The median time between the two deliveries was 22 months (range 12 to 42 months, IQR: 17 to 31 months), during which the median CD4 cell count declined by 96 cells per μl. There was no significant difference in the viral load between pregnancies (Table 2) with only 4 women decreasing by more than 0.7 log10 copies per ml and 4 increasing by more than 0.7 log10 copies per ml. In most of the other characteristics the women were comparable at their first and second pregnancy (Table 2).
The risk for HIV transmission did not differ between the SDNVP-naive and exposed pregnancies (3 (7%), 95% CI: 1% to 19% in both groups, p = 1.0) with similar numbers of intrauterine (0 versus 1) and intrapartum/early breastfeeding transmissions (3 versus 2) (Table 2). These six transmissions occurred to 5 different women, as one mother transmitted HIV in both deliveries (intrapartum/early breastfeeding at first and intrauterine at the second).
In this well-defined cohort of HIV-infected women in Lusaka, Zambia, the reuse of SDNVP for PMTCT at a subsequent pregnancy did not reduce the efficacy of the intervention. Women who reported use of SDNVP in a previous pregnancy had transmission rates that were similar to multiparous women who were drug naïve. Moreover, women who used SDNVP for two pregnancies during the study did not experience increased transmission rates in the second pregnancy, despite having demonstrable progression in their HIV disease as indicated by a decline in CD4 cell counts of nearly 100 cells/uL. In conjunction with the previous published studies from South Africa/Cote d'Ivoire  and Uganda , these data indicate that reuse of SDNVP may not be associated with a loss of efficacy.
Our observations suggest that persistent small pools of resistant mutants do not affect the efficacy of subsequent courses of SDNVP for later pregnancies. Resistant viral variants may be created and can remain detectable for as long as one year post-exposure [5–7]. But because they do not seem to interfere with the ability of nevirapine to prevent transmission in subsequent deliveries, we assume that they represent a small and insignificant fraction of maternal virus. Our findings are therefore concordant with a model in which SDNVP efficacy relies on the inhibition of the majority of circulating strains. However, such a mechanism is in contrast to treatment efficacy, which is compromised by resistance mutations if started within 6–18 months after SDNVP exposure [3, 4, 14].
The main limitation of this study is its small size. Power calculations indicate that we had sufficient power (> 80% with two-tailed alpha of 5%) to detect a difference in transmission rates of 14% for the comparison between women (Table 1). While these data therefore cannot be seen as definite evidence per se, the cumulative evidence suggests that SDNVP will remain efficacious independent of subtype and geographic region.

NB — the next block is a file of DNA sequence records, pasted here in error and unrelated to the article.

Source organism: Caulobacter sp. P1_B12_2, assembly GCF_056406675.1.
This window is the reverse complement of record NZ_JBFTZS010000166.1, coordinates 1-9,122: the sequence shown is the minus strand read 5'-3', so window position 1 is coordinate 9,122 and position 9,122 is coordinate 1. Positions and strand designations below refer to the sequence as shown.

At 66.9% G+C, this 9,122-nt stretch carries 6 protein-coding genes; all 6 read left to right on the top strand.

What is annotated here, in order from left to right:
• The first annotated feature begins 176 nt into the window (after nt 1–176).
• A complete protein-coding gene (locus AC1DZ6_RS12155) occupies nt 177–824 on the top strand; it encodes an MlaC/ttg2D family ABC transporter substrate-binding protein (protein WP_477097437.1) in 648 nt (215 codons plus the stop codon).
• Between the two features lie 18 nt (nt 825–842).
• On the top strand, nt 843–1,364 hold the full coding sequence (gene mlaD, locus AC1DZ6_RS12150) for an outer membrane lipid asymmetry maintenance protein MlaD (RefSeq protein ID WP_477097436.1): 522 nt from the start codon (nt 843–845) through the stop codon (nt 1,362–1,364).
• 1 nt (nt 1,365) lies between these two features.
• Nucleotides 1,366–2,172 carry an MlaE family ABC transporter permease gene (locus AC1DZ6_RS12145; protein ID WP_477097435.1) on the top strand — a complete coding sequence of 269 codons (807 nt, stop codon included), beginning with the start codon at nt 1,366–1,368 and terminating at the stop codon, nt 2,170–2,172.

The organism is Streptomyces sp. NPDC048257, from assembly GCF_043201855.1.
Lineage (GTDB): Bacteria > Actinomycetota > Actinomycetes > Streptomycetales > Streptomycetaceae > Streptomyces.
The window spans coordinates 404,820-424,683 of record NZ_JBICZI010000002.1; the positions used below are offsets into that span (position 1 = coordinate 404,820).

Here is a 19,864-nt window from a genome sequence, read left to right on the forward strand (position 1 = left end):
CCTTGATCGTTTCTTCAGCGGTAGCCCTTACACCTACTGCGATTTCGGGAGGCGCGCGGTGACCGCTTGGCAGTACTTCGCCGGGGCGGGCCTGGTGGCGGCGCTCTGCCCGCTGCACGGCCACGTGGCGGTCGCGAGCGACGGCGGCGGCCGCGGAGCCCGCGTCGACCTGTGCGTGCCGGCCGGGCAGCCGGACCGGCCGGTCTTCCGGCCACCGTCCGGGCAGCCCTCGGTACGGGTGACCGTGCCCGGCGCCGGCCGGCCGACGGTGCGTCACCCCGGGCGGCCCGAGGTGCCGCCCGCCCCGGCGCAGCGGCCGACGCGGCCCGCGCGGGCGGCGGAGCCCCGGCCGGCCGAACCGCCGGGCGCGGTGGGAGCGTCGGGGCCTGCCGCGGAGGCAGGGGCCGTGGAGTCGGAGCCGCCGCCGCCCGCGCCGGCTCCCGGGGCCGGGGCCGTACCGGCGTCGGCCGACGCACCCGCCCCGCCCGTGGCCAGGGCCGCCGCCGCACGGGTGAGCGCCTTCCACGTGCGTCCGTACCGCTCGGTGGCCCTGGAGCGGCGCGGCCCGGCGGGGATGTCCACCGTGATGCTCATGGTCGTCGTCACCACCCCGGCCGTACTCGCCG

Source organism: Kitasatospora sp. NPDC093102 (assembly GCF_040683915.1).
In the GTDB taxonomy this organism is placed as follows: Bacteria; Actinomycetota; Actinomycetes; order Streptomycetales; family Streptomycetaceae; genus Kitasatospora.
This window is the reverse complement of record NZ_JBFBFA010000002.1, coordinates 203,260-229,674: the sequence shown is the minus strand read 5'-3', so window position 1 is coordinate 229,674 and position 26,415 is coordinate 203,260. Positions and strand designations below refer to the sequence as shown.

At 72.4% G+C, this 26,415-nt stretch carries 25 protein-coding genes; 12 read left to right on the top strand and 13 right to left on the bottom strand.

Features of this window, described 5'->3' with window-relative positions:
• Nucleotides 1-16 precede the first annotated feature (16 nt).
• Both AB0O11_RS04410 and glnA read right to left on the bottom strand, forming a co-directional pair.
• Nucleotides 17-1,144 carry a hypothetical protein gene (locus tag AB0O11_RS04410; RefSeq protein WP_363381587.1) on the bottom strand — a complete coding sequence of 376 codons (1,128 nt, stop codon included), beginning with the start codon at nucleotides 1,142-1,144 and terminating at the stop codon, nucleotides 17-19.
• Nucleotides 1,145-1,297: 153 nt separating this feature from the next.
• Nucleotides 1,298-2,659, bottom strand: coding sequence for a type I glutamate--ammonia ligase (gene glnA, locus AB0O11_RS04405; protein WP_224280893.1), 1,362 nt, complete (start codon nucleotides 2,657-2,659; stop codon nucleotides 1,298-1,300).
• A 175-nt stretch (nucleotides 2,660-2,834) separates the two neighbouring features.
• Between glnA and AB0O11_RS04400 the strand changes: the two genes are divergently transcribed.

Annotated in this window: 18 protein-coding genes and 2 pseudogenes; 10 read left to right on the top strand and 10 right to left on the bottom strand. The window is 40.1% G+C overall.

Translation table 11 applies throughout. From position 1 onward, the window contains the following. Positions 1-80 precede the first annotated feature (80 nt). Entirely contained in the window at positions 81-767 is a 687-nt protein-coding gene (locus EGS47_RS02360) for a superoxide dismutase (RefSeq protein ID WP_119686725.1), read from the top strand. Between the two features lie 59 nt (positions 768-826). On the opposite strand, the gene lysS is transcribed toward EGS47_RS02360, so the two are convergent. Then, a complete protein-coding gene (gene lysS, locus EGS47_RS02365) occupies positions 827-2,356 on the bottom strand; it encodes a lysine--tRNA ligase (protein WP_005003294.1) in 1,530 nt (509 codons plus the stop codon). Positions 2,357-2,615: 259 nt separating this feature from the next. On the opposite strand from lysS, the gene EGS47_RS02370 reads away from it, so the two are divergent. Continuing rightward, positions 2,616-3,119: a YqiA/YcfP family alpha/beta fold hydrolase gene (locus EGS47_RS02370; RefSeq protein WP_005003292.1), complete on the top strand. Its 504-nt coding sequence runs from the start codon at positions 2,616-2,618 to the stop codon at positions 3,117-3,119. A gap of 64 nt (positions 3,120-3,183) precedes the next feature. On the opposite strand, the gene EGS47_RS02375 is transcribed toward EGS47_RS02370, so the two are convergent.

The mean time between deliveries in our study of 22 months is comparable to the difference observed in the two preceding studies [8, 9]. Our ability to assess the efficacy of second dosing of SDNVP during a subsequent but more closely spaced pregnancy is limited. However, detection and fading of nevirapine resistance is similar regardless of whether nevirapine exposure is repeated or for the first time [15, 16].
SDNVP does not appear to lose it's efficacy for preventing mother-to-child transmission when repeat dosing occurs during subsequent pregnancies in HIV-infected women in Zambia. SDNVP is likely to remain an effective prevention method for Zambia and other resource-limited settings where more complex and efficacious regimens  have not yet become available.
adjusted odds ratio
body mass index
inter quartile range
prevention of mother-to-child HIV transmission
single dose nevirapine
Zambia Exclusive Breastfeeding Study.
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The pre-publication history for this paper can be accessed here:http://www.biomedcentral.com/1471-2334/8/172/prepub
We thank the women who participated in this study and the ZEBS staff and volunteers for collecting the data and for their care of the study participants. The study was supported by NIH grants R01 HD 39611 and R01 HD 40777. GMA is recipient of the Elizabeth Glaser Pediatric AIDS Foundation Scientist Award.
The authors declare that they have no competing interests.
All authors participated in the collection of the data, their analysis and interpretation, as well as in revising the final manuscript. GMA was responsible for all the laboratory aspects of the study. LK and JW designed and conducted the analysis, JW drafted the manuscript.